In Italy, Easter is a time to get together with family and friends and this traditionally happens around the table! Food is an important matter in Italy and when feeding friends and family the message that is conveyed is that you are cared for and will never be left hungry!
Typically, the Easter menu includes some fantastic Italian Easter Treats that deserve to be known and appreciated. Generally there are a few basic dishes on the Italian table that relate to the Christian culture and vary slightly from North to South.
We put together a list of the ones you shouldn’t miss out on!
Lamb – This is the main dish eaten across the whole boot, which for Christians represents Jesus Christ and his sacrifice. Mostly, this dish is oven-cooked together with a batch of fresh peas, giving it a lovely, earthy flavour. Lamb can also be barbequed on Easter Day and served with a sauce made out of herbs, fresh olive oil and white wine called ‘battuto’.
Eggs – Eggs are a fundamental Italian Easter treat you can’t possibly miss! The real ones are eaten boiled or baked in savoury cakes such as the Neapolitan Casatiello. Naturally the chocolate variety are a staple in Italy too; these are generally hoarded during Lent and are only eaten from Easter Day onwards. They come in beautiful, colourful wrappings and in many different sizes and are generally more traditional and less commercialized than in the UK. They always have a surprise gift inside. Easter Eggs are a kid’s favourite but of course adults love them too and gifting family, friends and loved ones with them is a well-established Italian tradition from North to South.
Fresh Egg Pasta – This type of pasta is widely consumed at Easter in every single Region in Italy. In northern regions it is usual to have Agnolotti or Tortellini, a special kind of pasta with meat or vegetable filling or Lasagna and Tagliatelle, a delight of Emilia Romagna. Agnolotti and Tortellini are usually handmade and consist of simple flour, egg and water dough. They are then shaped into different forms and filled with various stuffing that can range from minced meat, to ham and cheese to spinach and ricotta. They are then quickly cooked in boiling water and seasoned with a range of fresh sauces like Bolognese or butter and sage.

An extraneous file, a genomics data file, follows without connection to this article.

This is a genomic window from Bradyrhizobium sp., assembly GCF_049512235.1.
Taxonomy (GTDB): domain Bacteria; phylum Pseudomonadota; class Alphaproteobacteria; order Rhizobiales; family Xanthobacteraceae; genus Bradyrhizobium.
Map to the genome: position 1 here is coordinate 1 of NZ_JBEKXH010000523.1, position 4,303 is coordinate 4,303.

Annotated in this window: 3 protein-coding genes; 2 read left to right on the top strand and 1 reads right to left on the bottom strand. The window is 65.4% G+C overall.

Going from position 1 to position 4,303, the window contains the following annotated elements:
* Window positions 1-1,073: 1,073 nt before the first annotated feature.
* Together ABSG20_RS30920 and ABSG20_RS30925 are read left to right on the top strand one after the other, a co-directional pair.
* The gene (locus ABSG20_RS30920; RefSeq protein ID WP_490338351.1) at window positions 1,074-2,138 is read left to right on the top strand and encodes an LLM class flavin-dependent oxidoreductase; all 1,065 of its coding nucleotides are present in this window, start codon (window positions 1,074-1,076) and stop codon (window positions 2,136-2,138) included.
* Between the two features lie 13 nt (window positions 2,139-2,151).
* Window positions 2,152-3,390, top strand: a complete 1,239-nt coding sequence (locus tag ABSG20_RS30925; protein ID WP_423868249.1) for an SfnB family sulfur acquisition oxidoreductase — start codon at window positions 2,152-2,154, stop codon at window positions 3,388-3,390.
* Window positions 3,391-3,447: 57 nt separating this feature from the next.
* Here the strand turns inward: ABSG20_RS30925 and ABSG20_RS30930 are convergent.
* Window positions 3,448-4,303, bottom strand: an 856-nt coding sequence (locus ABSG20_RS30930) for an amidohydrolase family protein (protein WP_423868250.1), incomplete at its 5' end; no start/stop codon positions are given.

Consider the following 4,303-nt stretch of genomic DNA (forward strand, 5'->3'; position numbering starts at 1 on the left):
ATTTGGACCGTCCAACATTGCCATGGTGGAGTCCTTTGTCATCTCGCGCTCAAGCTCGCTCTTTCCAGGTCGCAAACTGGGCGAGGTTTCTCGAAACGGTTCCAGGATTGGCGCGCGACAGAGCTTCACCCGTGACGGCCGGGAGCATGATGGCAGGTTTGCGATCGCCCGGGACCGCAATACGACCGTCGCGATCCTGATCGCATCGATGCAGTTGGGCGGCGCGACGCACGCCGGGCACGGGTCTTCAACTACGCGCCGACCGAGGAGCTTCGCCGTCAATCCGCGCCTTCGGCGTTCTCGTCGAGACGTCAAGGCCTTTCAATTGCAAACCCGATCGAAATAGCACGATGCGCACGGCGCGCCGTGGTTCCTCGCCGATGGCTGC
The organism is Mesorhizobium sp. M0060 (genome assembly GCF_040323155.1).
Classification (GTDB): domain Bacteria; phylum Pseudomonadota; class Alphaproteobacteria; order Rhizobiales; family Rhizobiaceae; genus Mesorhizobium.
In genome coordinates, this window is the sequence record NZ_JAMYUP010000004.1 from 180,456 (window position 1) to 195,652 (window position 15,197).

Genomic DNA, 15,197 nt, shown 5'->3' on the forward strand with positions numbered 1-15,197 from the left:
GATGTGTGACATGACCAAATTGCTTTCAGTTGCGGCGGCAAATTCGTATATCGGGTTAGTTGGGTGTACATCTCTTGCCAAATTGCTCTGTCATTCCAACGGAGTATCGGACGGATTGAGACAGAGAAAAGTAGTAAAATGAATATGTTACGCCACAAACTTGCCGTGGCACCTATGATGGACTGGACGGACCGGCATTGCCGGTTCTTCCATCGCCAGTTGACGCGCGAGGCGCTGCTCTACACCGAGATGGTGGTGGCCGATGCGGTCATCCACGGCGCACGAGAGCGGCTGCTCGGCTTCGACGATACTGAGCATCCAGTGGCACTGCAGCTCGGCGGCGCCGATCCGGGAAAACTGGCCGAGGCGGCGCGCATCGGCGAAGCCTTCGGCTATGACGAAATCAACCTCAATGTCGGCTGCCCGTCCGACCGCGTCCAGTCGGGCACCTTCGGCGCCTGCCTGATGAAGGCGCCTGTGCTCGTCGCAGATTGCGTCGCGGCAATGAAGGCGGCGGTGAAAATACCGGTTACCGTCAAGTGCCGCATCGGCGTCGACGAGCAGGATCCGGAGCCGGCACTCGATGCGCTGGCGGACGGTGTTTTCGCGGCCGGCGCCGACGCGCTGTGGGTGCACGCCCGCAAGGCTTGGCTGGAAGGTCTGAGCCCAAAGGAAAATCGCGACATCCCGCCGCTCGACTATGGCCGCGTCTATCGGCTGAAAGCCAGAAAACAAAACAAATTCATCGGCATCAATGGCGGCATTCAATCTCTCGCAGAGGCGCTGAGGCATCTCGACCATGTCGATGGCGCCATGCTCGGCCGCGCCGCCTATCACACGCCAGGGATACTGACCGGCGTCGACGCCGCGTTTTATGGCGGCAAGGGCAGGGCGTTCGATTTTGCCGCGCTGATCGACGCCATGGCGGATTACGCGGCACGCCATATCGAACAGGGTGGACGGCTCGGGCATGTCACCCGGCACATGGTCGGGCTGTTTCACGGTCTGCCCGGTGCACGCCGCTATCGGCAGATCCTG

In the south it is more common to make Orecchiette, which are traditionally from Puglia, or Pillus, a special kind of pasta made in Sardinia. Fresh Orecchiette are cooked al dente and served with a broccoli sauce, which is typical of Puglia. Pillus is instead a ribbon-like pasta that is generally cooked in vegetable or veal broth. It is common to add saffron to the broth and plenty of Pecorino cheese to top it all off.
Rustic Pies – These are very common as Italian Easter Treats and differ from region to region:
Torta Pasqualina, which is filled with beetroots and artichokes and is typical of Genova.
Casatiello, which is instead a dish from Naples, consists of a sourdough base made with sugna, a special kind of pig fat, filled with ham, salami, cheese and hard boiled eggs.
Torta al Formaggio is a savoury cheese pie made with olive oil, beer and pecorino cheese and is a special dish of the Umbria region.
Impanata Ragusana, a Sicilian pastry that is made throughout the whole year but has a special lamb filling during Easter celebration.
Fave – These are another important food during Easter Celebrations.
They are a broad bean that can be served with ‘Affettati’, varied cold cuts usually coming from pork, or cooked in tomato sauce or as in Calabria, in a soup.
Colomba Cake – A must on the Italian Easter table: this is a very symbolic Italian Easter Treat which represents the dove that carried the olive branch to Noah in sign of peace after the Great Flood. Colomba is an airy, sweet cake (like Panettone) covered in almond slices and decorative sugar which has a very complex preparation that can take several stages and more than one day to complete. Colomba is usually eaten as a dessert on Easter Day as a tradition.
Take a look here at our very special Colomba cake recipe from our Neapolitan Aunt Connie.
What about Italian Vegetarians and Vegans This Easter?
As you will have seen, most of the typical dishes that are served at Easter in Italy contain meat. The main dish is lamb, but pork and veal are also very popular and the consumption of meat is a cultural tradition that dates back hundreds of years and dozens of Nonnas!
Nevertheless, nowadays more and more Italians are embracing a vegetarian or vegan lifestyle, trying to incorporate a meat free range of foods into their long established traditions. Vegan Easter Recipes are becoming more common, substituting the original typical foods of the various regions of Italy over this feast.
Italian chefs as well as Italian families are getting more accustomed to excluding meat and dairy free from their menus. Vegan cannelloni has become a popular Easter dish as well as ‘wheat muscle’, a vegan meat substitute that can be made at home and cooked in the place of meat for a good, hearty roast. Even Colomba cakes have been given a vegan makeover, with Vorrei importing some of these very special Dove cakes made only with olive oil rather than the usual butter.
Check out our website for Italian Easter Treats and the best Italian vegetarian and vegan ingredients if you are looking to create a meat-free Italian Easter menu this year!